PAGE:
The graphic beta move, with details

This is part of the Tutorial:Graphic lambda calculus.

Here it is explained the most important move in graphic lambda calculus: the graphic beta move.

A move is a transformation of a graph into another. It is not a function from GRAPH to GRAPH though, as we shall see.

The graphic beta move takes its name from the beta reduction in lambda calculus.

Consider the set GRAPH with the equality of oriented,  locally planar graphs (with leaves not numbered), denoted by \equiv.

A graphic beta move is a local move which consists in replacing a pattern (sub-graph)  by another pattern. More precisely, we can apply the graphic beta move to any graph which contains a certain pattern (sub-graph) and we obtain a new graph, which is identical with the initial one, with the exception of the pattern, now replaced by the other pattern.

Here is the precise definition of the graphic beta move. See the explanations after the figure.


The labels “1, 2, 3, 4” are used only as guides for gluing correctly the new pattern, after removing the old one. Imagine that we have a graph which contains as a sub-graph the one from the left hand side (LHS) of the previous figure. Then, by a graphic beta move, we may replace the pair of nodes from the LHS figure with two arrows, as indicated by the labelling “1,2,3,4”. The rest of the graph is unchanged.

We may represent the graphic beta move like this:


Up to the particular embedding in the plane of the graph from the right hand side (RHS), the move is the same. The crossing of the “1,3” arrow with the “4,2” arrow is an artefact of the embedding, there is no node there. Crossings of arrows have no meaning, remember that we work with graphs which are locally planar, not globally planar.

The graphic beta move goes into both directions. Referring to the first two pictures,  we may pick a pair of arrows and label them with “1,2,3,4”, such that, according to the orientation of the arrows,  “1” points to “3” and “4” points to “2”, without any node or label between “1” and “3” and between “4” and “2” respectively. Then, by a graphic beta move, we may replace the portions of the two arrows which are between “1” and “3”, respectively between “4” and “2”, by the pattern from the LHS of the figure.

Here is an example.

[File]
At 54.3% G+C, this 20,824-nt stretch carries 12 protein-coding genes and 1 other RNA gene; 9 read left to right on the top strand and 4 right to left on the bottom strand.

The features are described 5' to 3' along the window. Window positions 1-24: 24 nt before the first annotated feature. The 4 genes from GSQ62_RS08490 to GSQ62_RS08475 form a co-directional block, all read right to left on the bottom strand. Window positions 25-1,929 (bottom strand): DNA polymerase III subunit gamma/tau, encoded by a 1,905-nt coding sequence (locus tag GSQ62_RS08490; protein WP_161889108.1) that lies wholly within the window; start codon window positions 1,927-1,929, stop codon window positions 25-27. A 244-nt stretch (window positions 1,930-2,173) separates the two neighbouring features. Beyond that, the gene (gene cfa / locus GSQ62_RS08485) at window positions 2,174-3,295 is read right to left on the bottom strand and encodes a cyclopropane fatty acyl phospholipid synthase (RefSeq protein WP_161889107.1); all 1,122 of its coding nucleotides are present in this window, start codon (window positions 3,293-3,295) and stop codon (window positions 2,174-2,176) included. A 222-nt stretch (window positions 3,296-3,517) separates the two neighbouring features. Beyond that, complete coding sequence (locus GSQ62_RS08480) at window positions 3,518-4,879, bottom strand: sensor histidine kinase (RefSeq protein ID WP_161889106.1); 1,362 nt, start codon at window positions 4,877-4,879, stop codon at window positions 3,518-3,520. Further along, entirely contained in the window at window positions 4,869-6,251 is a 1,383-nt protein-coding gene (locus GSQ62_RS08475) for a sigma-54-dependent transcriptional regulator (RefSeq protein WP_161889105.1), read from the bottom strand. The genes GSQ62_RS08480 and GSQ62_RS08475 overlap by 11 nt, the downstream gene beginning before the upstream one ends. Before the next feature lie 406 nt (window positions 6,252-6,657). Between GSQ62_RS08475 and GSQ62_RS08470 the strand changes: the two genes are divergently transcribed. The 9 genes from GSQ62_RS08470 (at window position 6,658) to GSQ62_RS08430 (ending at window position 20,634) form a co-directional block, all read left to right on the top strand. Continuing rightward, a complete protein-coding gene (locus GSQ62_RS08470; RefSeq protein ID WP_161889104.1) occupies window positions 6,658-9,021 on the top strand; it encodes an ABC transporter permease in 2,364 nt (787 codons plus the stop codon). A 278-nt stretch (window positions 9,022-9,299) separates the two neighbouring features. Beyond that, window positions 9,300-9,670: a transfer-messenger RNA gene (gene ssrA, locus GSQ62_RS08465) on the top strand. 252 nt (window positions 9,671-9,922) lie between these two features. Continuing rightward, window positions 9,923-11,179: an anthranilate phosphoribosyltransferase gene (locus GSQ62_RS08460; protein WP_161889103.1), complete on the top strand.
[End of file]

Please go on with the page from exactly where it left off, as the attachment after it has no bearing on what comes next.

The red drawings have no meaning in the formalism, I have put them only to make a more clear drawing of the move. Remark that we may read the move from left to right, as well as from right to left. The dashed closed curve serves to mark the pattern.

The graphic beta move may be applied to a single arrow, or to a loop, there is nothing which might stop this. For example, here are three applications of the graphic beta move:


In particular we have a justification of considering loops and wires as members of GRAPH.

A point important to stress is that the graphic beta move is not dependent of the particular embedding into the plane of the graphs (which we use when we draw the graphs). This will be important further, when we discuss about the crossing macros, see the post “Graphic beta rule as braiding“.

Also, different labelling (of the same graphs) leads to different outcomes of the graphic beta move. This is explained in the next figure:


Here “A, B, C, D” denote four graphs in GRAPH. Two possible graphic beta moves are depicted. Let’s read them from right to left.

At the right we have a graph with two arrows, connecting “A” with “B” and “D” with “C”. We may apply the graphic beta move to this graph in two ways, depending on the labelling of the arrows. If we mark the arrow from “A” to “B” with “1,3” and the arrow from “D” to “C” with “4,2” then we get the first graphic beta move. However, we may choose to mark the arrow from “A” to “B” with “4,2” and the arrow from “D” to “C” with “1,3”, applying then the graphic beta move. The outcome is different.

A particular case of the previous figure is yet another justification for having loops as elements in GRAPH.


These two applications of the graphic beta move may be represented alternatively like this:



A move which resembles very much with the graphic beta move is the unzip operation from  the  knotted trivalent graphs formalism, see for example the paper  The algebra of knotted trivalent graphs and Turaev’s shadow world by D.P. Thurston, section 3. (this was mentioned also in the post “Graphic beta rule as braiding“).

In order to see this, let’s draw again the graphic beta move, this time without labelling the arrows:


The unzip operation acts only from left to right in the following figure. Remarkably, it acts on trivalent graphs (but not oriented).


UNZIP is not a move in graphic lambda calculus.


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